Saturday, 12 October 2013

Mara by Brian Wood and Ming Doyle Review


Mara is a book that’s easy to read and easy to follow but will remain mysterious and open-ended when you’ve finished reading and will leave you with questions about what it all means that’ll be up to you to answer - and that’s all to the good.


It starts out in the near future with Mara Prince as a superstar volleyball player - in the near future volleyball is insanely popular - which might make you think that this is a sports comic: and then Mara suddenly uses super-speed in the middle of a game! From that point on, it’s anyone’s guess where the story is headed as Mara develops more and more superpowers - flight, strength, resilience, psychic abilities - and the world around her reacts with fear and hostility.


It’s a story where you think at different points, as Mara discovers superpowers, that she might become a superhero, and then later you think she’s going to choose to become a supervillain, but by the end, like Mara’s powers growing by the chapter, the story eventually transcends the final barrier and becomes almost zen-like in its outlook and as enigmatic as a Kubrick film.


If I’m making it sound like a tricky read, I assure you it isn’t. Brian Wood is one of the finest writers working in comics today and he writes Mara in a highly accessible way so that even if this is a completely new character and world, you can get into it and understand it instantly. I’ve read a lot of his work recently and Mara is definitely the best thing he’s written this year.


The best part of the book by far - and both writer Brian Wood and colourist Jordie Bellaire do first class work, so this is saying something - is Ming Doyle’s artwork. It is absolutely gorgeous! You know those shots in movies/TV shows where a camera films traffic and then you see the sped-up footage that looks like a neon line of red or white? Doyle does this in the first panel of the book, making it look as vibrant and surreal as it does on film - in a comic! From there you’re treated to page after page of incredible illustration.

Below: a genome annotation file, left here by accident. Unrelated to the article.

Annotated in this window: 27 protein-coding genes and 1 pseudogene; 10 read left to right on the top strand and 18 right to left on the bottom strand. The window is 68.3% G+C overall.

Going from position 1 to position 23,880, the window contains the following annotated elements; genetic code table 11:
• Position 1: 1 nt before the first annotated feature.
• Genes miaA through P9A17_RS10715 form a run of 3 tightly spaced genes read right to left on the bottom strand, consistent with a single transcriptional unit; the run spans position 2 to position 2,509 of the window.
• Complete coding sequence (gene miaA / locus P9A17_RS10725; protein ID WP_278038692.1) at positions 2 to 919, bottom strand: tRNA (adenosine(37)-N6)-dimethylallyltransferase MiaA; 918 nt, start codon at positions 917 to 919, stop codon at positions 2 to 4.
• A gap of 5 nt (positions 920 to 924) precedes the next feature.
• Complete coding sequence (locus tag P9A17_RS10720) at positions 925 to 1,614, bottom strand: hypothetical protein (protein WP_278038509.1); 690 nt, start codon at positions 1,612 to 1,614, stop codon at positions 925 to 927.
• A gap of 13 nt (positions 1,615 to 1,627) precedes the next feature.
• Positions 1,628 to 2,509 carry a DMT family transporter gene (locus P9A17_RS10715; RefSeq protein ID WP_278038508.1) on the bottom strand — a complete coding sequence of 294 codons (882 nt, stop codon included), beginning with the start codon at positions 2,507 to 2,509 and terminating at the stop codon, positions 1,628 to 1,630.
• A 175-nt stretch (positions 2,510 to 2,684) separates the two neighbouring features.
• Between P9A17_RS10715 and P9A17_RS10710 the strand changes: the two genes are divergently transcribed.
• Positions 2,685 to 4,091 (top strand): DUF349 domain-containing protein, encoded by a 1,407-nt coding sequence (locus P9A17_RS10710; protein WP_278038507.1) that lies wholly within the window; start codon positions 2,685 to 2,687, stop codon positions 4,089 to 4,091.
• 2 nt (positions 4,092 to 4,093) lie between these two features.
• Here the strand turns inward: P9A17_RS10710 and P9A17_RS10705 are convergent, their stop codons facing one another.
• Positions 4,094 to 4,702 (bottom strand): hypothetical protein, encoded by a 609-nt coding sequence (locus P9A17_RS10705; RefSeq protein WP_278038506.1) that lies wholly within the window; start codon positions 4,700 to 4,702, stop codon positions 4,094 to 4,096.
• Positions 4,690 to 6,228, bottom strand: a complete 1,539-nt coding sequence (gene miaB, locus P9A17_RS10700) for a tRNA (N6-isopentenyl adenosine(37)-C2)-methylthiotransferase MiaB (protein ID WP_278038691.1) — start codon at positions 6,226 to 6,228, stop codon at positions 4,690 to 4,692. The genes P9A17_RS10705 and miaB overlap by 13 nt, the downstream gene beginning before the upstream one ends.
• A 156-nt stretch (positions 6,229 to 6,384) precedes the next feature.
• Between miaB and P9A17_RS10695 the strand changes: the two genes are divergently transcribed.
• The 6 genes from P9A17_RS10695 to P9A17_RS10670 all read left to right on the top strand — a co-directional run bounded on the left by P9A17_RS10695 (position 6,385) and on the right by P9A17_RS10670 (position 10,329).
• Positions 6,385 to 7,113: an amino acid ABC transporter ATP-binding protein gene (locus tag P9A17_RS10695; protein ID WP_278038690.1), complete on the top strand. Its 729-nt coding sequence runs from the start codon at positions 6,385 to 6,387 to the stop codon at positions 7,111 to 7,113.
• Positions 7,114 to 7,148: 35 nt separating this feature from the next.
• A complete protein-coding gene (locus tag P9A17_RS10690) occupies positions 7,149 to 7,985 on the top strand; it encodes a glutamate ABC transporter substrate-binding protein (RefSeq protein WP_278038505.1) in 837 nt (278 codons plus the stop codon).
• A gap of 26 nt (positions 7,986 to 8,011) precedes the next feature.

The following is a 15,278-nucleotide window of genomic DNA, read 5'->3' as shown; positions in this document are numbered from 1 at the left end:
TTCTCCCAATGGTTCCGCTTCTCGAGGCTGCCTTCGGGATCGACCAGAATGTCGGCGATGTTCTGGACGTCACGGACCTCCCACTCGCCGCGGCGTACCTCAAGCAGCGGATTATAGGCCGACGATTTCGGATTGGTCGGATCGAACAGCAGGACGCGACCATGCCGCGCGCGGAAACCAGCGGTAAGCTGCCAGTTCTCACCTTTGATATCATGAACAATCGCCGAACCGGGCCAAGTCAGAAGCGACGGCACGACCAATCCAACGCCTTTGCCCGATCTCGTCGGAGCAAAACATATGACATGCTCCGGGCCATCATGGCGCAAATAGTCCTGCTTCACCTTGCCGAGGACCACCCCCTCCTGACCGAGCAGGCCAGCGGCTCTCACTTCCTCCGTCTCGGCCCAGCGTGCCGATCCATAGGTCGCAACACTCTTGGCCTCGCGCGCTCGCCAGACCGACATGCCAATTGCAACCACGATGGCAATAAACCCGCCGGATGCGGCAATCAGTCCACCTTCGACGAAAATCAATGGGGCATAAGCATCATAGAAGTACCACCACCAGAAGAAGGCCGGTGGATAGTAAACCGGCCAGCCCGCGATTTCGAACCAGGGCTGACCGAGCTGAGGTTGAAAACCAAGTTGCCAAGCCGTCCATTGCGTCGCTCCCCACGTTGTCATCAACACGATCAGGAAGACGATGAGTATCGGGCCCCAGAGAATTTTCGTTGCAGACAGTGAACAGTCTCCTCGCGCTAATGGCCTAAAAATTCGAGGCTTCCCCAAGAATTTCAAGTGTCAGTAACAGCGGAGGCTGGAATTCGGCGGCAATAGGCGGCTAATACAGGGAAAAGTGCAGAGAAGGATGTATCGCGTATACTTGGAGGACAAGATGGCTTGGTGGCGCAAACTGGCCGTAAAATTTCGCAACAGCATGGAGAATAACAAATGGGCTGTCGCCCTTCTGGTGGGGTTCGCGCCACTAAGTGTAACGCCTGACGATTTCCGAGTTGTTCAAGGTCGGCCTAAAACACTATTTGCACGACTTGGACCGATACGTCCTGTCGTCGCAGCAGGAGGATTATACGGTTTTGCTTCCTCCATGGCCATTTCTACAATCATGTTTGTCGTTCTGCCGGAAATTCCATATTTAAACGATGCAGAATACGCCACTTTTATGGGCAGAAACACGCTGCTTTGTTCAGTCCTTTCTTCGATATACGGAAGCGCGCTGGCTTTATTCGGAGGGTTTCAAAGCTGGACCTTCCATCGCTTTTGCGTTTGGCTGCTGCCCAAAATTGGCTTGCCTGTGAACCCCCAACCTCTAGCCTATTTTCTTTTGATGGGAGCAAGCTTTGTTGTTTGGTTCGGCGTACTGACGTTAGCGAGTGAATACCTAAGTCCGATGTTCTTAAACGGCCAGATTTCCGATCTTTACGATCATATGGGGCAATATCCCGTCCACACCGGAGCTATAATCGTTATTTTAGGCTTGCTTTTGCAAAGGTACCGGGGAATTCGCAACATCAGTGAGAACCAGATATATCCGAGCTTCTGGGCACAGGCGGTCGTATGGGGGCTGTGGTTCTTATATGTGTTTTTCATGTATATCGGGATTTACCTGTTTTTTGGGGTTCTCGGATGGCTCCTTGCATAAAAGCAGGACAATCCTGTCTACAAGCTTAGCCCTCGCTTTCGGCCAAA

The fight sequences between Mara and the military are especially brilliant as Doyle brings the focus tight in on Mara and then pushes it back at just the right moments to give a perfect sense of timing and movement to the scene. Or the scenes where Mara is flying and to give the reader an idea of her power and speed, the panel remains earth-bound, looking up at Mara, is an utterly genius choice. Even a page-length shot of Mara meditating while listening to her MP3 player is ridiculously stylised and amazing. If nothing else, this book will make you a fan of Ming Doyle and make you seek out everything she’s ever worked on, and is reason enough to pick up this title.

Is Mara a superhero story told slightly differently? Is it a metaphorical story of a teenage girl’s journey to self-identity? Is it a spiritual comic retelling an ages-old story of gods? You can figure out the meaning of the book for yourself but the one answer I will give you is to definitely pick up this highly entertaining original superhero comic to read.

Mara

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